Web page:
The Highway Code – new draft revision

This article was published in 2006, in Newsletter 65.

There is a new draft revision of the Highway Code at Most of the cycle-related stuff is in Rules 56-79. There are some good amendments. For example:

  • The advice ‘not to drink at all when driving, because any amount of alcohol can impair driving ability’
  • Drivers MUST NOT… use a vehicle with excessively dark tinting on the windscreen or window either side of the driver
Damned if you do, damned if you don’t. Cycling outside the Botanic Garden, it is often impossible to obey highway code rule 64 and the proposed amendment to rule 58.
Image as described adjacent

There is also a new section for new drivers.

The worst part is the insertion of the words ‘cycle facilities’ in rule 58.

58. Use cycle routes when practicable and cycle facilities such as advanced stop lines, cycle boxes and toucan crossings where they are provided, as they can make your journeys safer.

Doesn’t sound too bad, does it? But with this wording, if you don’t use a ‘facility’ (however badly designed or inappropriate for your needs it might be) then, in the event of a crash, a driver’s insurance company might claim that your going against the highway code was contributory negligence and reduce your claim. The CTC makes a good case and asks people to fill in an on-line letter to their MP see

Now remember that shared use and segregated paths are facilities too. If this draft gets accepted you can expect increased intimidation of the ‘You cyclists shouldn’t be on the road’ type.

Some routes may make a pleasant leisure ride but are completely impractical for commuting.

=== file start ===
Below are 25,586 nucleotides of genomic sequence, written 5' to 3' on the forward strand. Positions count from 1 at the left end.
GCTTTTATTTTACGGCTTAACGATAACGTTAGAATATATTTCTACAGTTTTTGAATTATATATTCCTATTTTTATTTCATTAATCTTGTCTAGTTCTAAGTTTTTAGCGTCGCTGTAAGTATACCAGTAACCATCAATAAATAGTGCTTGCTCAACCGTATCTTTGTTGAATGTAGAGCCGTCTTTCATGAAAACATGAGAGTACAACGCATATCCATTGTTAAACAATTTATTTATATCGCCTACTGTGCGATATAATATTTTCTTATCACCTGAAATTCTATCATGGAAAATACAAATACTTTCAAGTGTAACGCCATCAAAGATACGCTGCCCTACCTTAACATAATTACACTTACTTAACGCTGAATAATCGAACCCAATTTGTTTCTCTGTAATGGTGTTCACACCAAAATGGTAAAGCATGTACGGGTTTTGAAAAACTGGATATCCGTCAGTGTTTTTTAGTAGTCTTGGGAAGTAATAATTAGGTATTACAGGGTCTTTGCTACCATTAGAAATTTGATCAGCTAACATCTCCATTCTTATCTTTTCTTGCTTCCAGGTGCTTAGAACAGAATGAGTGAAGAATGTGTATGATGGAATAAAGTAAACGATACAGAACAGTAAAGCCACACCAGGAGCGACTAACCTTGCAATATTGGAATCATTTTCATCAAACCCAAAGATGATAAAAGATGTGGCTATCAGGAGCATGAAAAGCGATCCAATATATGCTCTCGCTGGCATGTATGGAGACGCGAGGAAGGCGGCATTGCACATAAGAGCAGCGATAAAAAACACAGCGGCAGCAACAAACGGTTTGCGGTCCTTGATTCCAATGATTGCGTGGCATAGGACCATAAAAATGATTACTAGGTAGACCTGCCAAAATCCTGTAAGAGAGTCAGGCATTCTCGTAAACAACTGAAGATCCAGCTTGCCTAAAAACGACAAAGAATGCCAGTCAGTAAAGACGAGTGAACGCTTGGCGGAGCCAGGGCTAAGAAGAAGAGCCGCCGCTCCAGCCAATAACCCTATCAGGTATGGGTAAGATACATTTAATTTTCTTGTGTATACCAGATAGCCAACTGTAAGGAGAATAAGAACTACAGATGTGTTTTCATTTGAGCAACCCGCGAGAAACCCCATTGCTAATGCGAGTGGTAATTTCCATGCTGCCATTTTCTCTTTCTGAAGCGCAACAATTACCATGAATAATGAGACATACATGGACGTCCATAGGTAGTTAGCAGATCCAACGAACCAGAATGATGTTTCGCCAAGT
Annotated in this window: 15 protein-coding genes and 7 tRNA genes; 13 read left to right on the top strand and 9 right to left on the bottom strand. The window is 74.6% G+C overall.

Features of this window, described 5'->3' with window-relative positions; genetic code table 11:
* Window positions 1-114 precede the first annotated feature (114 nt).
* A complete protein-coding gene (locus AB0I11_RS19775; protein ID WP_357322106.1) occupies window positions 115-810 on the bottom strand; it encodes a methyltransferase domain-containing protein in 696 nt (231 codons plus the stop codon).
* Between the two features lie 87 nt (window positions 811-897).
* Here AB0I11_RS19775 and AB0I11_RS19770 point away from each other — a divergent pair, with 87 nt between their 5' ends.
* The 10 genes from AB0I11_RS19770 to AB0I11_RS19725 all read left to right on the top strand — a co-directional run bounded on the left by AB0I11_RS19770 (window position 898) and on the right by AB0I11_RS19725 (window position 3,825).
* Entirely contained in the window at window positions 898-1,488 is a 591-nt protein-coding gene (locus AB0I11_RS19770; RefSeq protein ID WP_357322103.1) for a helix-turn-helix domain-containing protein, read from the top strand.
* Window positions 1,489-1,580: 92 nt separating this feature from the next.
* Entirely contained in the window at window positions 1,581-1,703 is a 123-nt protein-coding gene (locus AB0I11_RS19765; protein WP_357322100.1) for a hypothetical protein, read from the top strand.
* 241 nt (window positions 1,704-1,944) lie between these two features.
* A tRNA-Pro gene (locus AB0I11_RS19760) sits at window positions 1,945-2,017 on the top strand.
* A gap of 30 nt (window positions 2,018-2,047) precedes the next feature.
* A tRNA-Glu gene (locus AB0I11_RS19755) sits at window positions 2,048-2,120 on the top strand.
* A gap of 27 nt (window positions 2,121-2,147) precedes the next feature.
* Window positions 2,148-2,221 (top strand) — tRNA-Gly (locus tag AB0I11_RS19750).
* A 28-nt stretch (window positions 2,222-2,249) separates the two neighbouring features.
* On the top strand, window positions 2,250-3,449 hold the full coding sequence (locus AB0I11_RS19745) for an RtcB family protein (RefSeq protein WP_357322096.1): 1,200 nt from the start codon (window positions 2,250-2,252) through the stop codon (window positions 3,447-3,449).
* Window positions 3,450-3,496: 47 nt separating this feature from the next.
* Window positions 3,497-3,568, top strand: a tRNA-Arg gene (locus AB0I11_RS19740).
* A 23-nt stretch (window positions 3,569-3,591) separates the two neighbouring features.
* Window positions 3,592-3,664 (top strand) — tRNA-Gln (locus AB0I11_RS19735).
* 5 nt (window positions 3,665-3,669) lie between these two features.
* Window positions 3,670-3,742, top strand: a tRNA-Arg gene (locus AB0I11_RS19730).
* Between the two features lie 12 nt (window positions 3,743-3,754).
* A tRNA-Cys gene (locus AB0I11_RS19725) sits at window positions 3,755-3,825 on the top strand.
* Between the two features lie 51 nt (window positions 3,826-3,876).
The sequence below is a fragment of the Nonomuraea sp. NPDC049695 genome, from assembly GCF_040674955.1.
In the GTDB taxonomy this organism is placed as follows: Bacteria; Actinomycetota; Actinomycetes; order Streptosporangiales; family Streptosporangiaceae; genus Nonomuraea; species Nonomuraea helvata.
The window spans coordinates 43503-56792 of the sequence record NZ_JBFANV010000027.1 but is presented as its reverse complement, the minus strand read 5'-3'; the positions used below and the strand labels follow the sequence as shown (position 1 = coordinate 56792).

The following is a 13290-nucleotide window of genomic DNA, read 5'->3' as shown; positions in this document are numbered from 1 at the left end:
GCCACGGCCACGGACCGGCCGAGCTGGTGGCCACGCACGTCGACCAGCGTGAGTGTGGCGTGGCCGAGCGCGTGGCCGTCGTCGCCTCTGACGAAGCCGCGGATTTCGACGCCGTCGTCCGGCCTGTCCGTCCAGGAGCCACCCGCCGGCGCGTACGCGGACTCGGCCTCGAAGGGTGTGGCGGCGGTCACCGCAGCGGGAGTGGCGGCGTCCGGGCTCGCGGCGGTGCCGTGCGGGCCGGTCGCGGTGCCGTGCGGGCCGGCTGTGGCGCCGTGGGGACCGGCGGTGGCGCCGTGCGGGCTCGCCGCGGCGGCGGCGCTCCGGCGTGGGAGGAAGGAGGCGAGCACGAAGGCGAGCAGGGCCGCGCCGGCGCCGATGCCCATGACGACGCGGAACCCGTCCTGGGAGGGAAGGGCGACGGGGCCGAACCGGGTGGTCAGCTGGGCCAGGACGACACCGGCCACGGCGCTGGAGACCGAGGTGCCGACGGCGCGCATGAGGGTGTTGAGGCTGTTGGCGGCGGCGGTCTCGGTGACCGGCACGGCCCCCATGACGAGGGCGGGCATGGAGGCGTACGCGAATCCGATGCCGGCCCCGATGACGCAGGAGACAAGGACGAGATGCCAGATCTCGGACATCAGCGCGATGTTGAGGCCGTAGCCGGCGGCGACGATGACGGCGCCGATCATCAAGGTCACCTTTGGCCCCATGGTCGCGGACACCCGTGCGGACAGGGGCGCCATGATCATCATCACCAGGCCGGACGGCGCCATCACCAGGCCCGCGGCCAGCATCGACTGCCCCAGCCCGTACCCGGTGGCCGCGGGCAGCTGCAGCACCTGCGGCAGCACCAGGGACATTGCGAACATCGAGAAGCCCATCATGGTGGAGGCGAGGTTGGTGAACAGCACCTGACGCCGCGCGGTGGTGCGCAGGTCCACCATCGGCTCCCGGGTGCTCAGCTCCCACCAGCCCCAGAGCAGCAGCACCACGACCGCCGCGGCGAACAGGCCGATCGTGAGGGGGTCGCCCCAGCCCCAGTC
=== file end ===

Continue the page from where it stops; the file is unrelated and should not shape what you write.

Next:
Rule 64 You should… Leave plenty of room when passing parked vehicles and watch out for doors being opened or pedestrians stepping into your path.

Of course the proposed amendment says you should use cycle lanes, even if they are in a dangerous location. In fact it’s impossible to obey rule 64 and the amendment to rule 58 if you cycle down Trumpington Road outside the botanic garden where a narrow cycle lane has been installed right next to parked cars. We reported on this in Newsletter 37.

Horningsea road shared use – sometimes it may be safer not to use a facility.
Image as described adjacent

Of course many ‘facilities’ are dangerous in themselves. We have complained about substandard width, poor visibility, sharp edges and the lack of white lines so you can see the edge in the dark. My least favourite is on the Oakington path, a brick wall in a path with a white line that directs you straight into it.

Cyclists also have a right to choose a direct route rather than a ‘facility’. We see that the Highway Code doesn’t tell drivers that they should use alternative ‘facilities’ if they exist. I’m sure most drivers would object to being told to use a park and ride if it has been provided.

Travel is complex and based on freedom of choice: whether to drive or cycle and which part of the network is best, considering speed, distance to be covered, skill level etc. Cycle Friendly Infrastructure acknowledges this. While a shared-use pavement with give-ways at every side road may be chosen by a parent accompanying a child, it is not viable for a commuter who has to cover five or ten miles. If we are to persuade people out of cars, cycle journey times must be a realistic alternative to driving.

We are not opposing off-road provision; indeed we have supported good quality provision in the past. However, cyclists have a right to choose a direct route rather than be forced onto facilities. If cyclists are not using a facility, it is for a reason.

If you object to the rewording of Rule 58, follow the links in the first and second paragraphs to send your comments to your MP and the Driving Standards Agency (DSA). Cambridge Cycling Campaign welcomes all members to join the subgroup meeting to discuss other changes to the Highway Code. If you are interested, please email or leave a message on (01223) 690718.

Richard Taylor